If he wanted to find somewhere that he could belong, Travis Releford has always had the opportunity to take the easy way out. He’s never lived in the nicest neighborhood, hasn’t always been afforded the best opportunities for education, and the temptation to go the wrong way like so many in his Kansas City, Mo. neighborhood -- including his own father -- have done has always been a just few steps away from his front door or around the nearest corner.
While so many others in his position have used the environment around them as an excuse to get caught up in the street life while searching for a sense of belonging, Releford has managed to stay out of trouble and on the road to success. Thanks to his hard work the six-foot-five inch guard emerged as one of the most highly regarded high school basketball prospects in the country.
It’s that ability on the basketball court that has enabled the six-foot-five inch senior guard from Bishop Miege to earn a full scholarship to play basketball for Bill Self next season at Kansas. Maybe even more important is the fact that basketball has been the key to open educational doors that have remained locked to so many other young men in his situation.
To understand where Releford is heading in life, it’s important to understand where he’s been and how the people he’s kept closest to him and the events of his first 17 and a half years have not only shaped him as a basketball player, but as a person.
“I wouldn’t say I was in the projects, but there was a lot stuff that went on that was drug related,” Releford says about his Kansas City neighborhood. “There was always some violence and people getting shot or whatever.”
As a youngster, Releford didn’t even have to look outside of his own home to understand the impact of neighborhood violence. It was neighborhood violence that stripped him of the benefit of growing up around his father. Tracy Releford, you see, has been serving a life sentence in a Missouri prison for a second degree murder conviction since his son was an infant.
“I think I found out what he was in prison for when I was in like fourth or fifth grade,” says Releford of his father. “I never knew what he was there for. When he went in I was just going on one, so I just knew him from being in there.”
Luckily, incarceration didn’t prevent father and son from developing a relationship and it’s also served as a grave warning of how poor decisions could potentially impact Travis’s development.
“He calls me every now and then and I go to see him every three or four months. We’re cool, I don’t dislike him,” the younger Releford says of the father/son relationship.“ He just tells me not to make the mistakes he did and to stay out of the streets and to take care of my mom.”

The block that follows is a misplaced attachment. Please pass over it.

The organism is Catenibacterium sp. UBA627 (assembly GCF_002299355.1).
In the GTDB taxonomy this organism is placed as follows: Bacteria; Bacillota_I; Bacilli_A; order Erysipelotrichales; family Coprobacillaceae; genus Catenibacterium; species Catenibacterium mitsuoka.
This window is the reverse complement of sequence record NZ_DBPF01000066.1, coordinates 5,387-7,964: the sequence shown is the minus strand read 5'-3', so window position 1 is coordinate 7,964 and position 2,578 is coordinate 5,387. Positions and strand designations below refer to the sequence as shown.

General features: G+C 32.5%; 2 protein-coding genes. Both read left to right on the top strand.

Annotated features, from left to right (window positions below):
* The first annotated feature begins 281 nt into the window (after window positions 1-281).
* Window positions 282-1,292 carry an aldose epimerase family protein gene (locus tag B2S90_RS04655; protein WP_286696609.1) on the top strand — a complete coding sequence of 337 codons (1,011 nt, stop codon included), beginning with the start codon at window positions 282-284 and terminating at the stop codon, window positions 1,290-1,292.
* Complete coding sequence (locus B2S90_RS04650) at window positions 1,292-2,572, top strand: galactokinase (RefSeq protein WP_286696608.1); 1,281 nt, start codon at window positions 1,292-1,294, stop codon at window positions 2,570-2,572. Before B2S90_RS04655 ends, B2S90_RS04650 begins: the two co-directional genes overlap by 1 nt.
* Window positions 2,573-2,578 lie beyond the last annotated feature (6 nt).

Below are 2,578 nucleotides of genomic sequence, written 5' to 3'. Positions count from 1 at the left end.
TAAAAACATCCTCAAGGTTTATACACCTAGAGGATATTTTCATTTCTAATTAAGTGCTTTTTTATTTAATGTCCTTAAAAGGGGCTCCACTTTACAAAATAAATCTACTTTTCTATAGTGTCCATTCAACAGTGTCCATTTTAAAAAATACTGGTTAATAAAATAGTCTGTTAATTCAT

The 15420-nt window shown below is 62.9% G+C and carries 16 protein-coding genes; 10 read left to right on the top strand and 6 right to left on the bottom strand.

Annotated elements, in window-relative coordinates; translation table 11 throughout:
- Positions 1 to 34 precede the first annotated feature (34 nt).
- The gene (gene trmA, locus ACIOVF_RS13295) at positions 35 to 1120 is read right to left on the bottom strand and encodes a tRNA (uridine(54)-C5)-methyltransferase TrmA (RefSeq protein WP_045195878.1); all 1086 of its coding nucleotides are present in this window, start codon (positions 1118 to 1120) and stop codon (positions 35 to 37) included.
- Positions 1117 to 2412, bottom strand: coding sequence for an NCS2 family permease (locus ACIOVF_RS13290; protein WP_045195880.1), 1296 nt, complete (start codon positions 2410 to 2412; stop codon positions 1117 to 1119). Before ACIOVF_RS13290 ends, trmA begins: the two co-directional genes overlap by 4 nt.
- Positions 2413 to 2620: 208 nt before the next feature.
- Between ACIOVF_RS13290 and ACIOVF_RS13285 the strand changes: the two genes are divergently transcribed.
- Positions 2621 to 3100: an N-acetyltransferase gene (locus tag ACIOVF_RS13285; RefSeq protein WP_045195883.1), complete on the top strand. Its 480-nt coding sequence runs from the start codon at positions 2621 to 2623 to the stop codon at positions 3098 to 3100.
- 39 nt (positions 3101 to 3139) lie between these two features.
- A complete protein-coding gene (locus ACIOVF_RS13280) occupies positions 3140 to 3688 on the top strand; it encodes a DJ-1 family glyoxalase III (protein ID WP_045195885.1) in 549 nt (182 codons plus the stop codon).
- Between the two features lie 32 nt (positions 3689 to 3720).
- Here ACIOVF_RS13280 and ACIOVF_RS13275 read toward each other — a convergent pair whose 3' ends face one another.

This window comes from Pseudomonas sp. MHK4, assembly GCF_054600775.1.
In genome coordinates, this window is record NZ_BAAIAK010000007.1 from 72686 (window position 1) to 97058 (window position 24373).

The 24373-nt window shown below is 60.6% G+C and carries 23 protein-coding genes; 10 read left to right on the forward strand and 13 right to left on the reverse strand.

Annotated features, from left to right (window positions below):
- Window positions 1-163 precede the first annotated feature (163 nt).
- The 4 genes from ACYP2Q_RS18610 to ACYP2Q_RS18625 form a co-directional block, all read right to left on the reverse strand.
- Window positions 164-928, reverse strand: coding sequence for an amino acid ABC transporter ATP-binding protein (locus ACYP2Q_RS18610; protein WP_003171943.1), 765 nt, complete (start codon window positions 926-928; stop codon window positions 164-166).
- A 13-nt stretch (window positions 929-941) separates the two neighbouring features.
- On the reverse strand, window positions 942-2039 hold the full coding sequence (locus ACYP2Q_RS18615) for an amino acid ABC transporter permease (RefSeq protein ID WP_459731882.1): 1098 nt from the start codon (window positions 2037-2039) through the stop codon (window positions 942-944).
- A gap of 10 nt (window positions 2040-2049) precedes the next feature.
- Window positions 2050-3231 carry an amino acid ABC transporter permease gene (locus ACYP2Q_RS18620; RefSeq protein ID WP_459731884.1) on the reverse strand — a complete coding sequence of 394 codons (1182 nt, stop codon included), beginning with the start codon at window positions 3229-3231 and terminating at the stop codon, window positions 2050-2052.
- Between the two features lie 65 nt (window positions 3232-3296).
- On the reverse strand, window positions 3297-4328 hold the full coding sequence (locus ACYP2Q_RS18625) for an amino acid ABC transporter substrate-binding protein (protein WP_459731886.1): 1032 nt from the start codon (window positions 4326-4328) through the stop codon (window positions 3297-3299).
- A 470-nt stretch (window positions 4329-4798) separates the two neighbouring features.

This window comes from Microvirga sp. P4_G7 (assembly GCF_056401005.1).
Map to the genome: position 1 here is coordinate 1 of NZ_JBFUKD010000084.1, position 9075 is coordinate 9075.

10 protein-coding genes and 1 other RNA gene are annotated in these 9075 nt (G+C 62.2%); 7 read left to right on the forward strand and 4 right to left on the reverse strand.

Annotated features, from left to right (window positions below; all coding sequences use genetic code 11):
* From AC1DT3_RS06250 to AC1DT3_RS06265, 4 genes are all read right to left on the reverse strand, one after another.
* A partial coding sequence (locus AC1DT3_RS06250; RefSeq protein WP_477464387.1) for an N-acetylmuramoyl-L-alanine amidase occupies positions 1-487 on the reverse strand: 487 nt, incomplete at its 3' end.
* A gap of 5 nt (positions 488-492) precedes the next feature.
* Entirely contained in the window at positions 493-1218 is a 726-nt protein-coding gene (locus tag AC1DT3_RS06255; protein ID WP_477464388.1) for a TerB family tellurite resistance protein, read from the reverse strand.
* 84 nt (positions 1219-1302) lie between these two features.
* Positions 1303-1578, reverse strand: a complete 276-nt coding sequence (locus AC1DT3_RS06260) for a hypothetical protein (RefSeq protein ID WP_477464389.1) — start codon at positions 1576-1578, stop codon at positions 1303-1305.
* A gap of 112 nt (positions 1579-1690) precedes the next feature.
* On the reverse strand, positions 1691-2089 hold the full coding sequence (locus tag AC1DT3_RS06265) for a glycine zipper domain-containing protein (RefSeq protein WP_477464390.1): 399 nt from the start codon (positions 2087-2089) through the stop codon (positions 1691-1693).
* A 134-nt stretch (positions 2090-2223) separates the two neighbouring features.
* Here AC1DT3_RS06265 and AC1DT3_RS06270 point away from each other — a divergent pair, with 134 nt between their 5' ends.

At a young age, the best way to stay out of trouble was to keep himself busy. Releford’s favorite way to do that was through playing sports and just like other kids all over the country, he dreamed of one day playing in college or even the pros.
Early on, those dreams didn’t include a basketball.
“Basketball wasn’t my first love, it wasn’t what I dreamed of going to college for,” says Releford. “Football was my first love and I dreamed of playing that and going to the NFL one day, then I broke my collarbone in like sixth grade.
I started getting taller and getting better at basketball and broke my other collarbone so I just left football behind in like seventh grade. From then it’s been all basketball.”
After leaving the football pads behind, Releford’s basketball ability improved enough that he entered his freshman season at Central High School as something of a known quantity even though the school -- located in his neighborhood -- wasn’t his first choice.
“I really didn’t wan to go there my freshman year, I wanted to go to Lincoln Prep,” recalls Releford. “I didn’t take the test to get in, though, and Central was like right down the street so I had no choice but to go there.”
Just like he’d already learned to do in other areas of his life, Releford made the most of his situation and flourished on the basketball court where he exploded for a 43 point and 12 rebound outburst during the first week of his high school basketball career.
“I was kind of surprised that I did so well because I was on a team full of seniors. I was just like I’m a freshman, I’ve got nothing to lose so I’m going out here to play and have fun,” he says of his freshman season. “When I hit 43, I didn’t even realize it. I was at the free throw line and I looked into the crowd and Rahmon Fletcher told me I had 35 and there was like five minutes left.”
Word quickly spread around the neighborhood and nationally that there was a big time freshman in Kansas City.
Editor's note: This is the part one of a three part story. To be continued...